Ken: Describe the rover’s power situation? And the ability to do nighttime observations like the recent imagery of Phobos rising?
Read earlier Phobos story – here
Jim Erickson: Yes. We have plenty of power.
And certainly will be able to do nighttime observations.
Ken: What’s the plan for observations of Comet ISON?
Jim Erickson: When we get to the point when Comet ISON is in the sky I’m sure we’ll do some observations of it, depending on the time period when its visible.
Note: NASA’s Curiosity and Opportunity rovers will have a view of ISON in October with Oct. 1, 2013, being the comet’s closest approach to Mars.
NASA’s Directory of Planetary Science Jim Green told me previously that NASA is very interested in using its orbiting and surface assets at Mars to study Comet ISON. It’s a once in a lifetime opportunity.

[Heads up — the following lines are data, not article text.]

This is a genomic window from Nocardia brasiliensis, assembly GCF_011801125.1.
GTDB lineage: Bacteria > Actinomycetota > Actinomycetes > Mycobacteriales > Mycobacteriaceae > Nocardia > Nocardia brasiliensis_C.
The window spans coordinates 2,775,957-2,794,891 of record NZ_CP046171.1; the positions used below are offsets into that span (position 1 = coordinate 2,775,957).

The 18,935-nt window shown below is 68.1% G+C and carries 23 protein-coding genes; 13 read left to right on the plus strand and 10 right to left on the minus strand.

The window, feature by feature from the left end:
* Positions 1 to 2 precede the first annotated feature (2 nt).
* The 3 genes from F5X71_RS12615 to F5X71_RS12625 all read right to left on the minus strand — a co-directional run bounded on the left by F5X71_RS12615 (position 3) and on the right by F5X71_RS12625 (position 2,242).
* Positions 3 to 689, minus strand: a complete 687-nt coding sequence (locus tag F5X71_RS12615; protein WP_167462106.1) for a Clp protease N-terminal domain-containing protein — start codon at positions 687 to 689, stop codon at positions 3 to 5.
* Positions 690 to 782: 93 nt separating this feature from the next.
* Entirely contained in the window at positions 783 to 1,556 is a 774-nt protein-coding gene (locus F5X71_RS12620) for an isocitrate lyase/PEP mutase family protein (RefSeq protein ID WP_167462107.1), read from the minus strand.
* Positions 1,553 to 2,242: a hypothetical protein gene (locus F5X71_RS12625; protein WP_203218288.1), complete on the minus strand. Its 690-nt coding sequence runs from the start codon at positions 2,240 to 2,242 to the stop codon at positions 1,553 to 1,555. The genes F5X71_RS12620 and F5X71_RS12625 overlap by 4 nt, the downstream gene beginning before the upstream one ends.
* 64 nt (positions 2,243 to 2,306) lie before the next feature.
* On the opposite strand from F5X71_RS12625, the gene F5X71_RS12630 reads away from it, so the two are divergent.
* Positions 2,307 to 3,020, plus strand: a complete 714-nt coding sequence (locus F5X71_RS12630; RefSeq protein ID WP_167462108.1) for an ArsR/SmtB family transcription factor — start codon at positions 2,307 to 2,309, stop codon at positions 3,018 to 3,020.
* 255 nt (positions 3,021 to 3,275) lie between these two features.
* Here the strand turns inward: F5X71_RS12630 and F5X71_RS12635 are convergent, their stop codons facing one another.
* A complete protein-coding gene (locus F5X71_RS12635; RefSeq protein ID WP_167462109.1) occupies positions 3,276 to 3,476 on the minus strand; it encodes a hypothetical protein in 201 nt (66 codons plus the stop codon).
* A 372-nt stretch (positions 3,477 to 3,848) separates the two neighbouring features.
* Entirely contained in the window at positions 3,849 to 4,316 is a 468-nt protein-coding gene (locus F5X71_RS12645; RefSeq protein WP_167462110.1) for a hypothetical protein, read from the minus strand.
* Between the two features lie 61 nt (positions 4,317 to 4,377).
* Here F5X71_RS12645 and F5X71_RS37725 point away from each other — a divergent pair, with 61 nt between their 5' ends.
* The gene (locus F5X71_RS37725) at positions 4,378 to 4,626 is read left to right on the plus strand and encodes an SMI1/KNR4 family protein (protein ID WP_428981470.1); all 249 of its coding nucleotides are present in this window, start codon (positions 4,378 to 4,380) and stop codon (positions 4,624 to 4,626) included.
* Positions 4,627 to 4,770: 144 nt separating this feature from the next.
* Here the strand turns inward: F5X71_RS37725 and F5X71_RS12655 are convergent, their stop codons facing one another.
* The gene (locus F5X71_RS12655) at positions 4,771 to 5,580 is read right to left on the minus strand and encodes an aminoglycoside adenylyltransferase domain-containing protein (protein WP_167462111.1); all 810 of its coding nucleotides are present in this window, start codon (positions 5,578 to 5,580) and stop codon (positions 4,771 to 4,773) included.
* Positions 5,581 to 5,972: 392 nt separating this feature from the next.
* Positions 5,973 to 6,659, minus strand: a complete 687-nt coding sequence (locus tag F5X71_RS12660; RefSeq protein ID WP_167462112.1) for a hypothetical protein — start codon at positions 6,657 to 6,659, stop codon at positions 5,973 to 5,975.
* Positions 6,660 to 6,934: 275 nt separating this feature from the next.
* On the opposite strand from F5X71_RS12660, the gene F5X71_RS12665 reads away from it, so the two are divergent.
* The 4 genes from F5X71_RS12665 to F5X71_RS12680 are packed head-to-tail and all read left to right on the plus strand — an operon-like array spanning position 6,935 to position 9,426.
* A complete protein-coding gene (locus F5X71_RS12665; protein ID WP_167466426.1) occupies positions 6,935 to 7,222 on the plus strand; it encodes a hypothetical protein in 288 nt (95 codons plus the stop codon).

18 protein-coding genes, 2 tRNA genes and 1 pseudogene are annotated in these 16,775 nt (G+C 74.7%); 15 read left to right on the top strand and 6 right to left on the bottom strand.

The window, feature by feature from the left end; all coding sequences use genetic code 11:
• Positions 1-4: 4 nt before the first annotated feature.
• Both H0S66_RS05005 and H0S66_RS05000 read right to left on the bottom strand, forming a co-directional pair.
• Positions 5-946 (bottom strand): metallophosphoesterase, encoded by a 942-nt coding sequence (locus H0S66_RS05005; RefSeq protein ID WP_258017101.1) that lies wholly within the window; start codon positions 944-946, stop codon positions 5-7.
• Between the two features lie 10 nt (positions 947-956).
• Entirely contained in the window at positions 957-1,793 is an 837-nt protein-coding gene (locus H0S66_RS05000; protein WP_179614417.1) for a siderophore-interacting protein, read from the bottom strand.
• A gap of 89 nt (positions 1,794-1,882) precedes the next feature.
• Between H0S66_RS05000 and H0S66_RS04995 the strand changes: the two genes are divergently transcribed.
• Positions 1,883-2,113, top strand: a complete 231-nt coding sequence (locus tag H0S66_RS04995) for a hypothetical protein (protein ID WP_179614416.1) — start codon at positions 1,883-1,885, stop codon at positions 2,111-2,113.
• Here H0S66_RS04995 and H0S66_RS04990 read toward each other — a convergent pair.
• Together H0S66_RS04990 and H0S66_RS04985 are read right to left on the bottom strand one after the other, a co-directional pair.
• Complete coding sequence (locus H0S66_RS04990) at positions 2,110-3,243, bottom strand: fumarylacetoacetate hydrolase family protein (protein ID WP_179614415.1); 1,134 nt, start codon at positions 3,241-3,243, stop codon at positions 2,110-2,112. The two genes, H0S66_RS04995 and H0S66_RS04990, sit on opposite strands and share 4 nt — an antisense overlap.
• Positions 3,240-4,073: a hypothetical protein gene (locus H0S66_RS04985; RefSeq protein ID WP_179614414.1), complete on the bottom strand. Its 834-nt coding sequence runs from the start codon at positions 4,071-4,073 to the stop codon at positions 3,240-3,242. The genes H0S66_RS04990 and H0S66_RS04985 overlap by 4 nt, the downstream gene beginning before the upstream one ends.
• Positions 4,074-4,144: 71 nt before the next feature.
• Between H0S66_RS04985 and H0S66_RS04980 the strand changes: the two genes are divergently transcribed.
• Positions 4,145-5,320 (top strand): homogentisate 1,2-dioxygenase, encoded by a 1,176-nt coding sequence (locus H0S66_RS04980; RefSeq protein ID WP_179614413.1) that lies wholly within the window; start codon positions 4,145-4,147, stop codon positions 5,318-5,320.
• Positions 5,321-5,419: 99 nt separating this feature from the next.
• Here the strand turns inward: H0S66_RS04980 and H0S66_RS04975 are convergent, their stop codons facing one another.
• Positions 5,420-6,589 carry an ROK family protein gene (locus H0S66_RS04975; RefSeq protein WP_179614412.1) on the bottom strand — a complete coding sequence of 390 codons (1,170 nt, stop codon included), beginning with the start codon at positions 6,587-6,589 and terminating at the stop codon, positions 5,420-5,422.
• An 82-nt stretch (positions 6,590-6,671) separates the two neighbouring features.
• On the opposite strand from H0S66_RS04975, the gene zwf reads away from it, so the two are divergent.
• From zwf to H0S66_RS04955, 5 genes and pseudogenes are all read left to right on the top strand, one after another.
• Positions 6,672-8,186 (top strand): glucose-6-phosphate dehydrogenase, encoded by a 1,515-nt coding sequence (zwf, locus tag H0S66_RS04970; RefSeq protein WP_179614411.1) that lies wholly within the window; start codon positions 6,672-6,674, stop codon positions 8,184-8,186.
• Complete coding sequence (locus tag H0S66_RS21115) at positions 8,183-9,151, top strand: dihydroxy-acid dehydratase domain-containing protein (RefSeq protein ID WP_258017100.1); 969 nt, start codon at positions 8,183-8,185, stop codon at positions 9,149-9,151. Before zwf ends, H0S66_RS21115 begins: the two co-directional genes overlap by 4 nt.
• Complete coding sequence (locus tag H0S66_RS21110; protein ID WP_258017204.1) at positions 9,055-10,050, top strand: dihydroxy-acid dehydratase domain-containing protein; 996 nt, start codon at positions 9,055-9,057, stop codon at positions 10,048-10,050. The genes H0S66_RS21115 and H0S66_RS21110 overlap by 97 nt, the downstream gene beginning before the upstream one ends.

Early October 2013 will be the prime viewing time for ISON from the vicinity of the Red Planet.
Let’s hope that NASA’s quartet of spacecraft and ESA’s lone orbiter capture some breathtaking imagery and science observations.
Ken: About the recent Phobos nighttime images, a Universe Today reader asked whether the other points of light beside Phobos were stars or hot pixels?
Jim Erickson: The specks are hot pixels [not stars], intensified by the long exposure times for the image.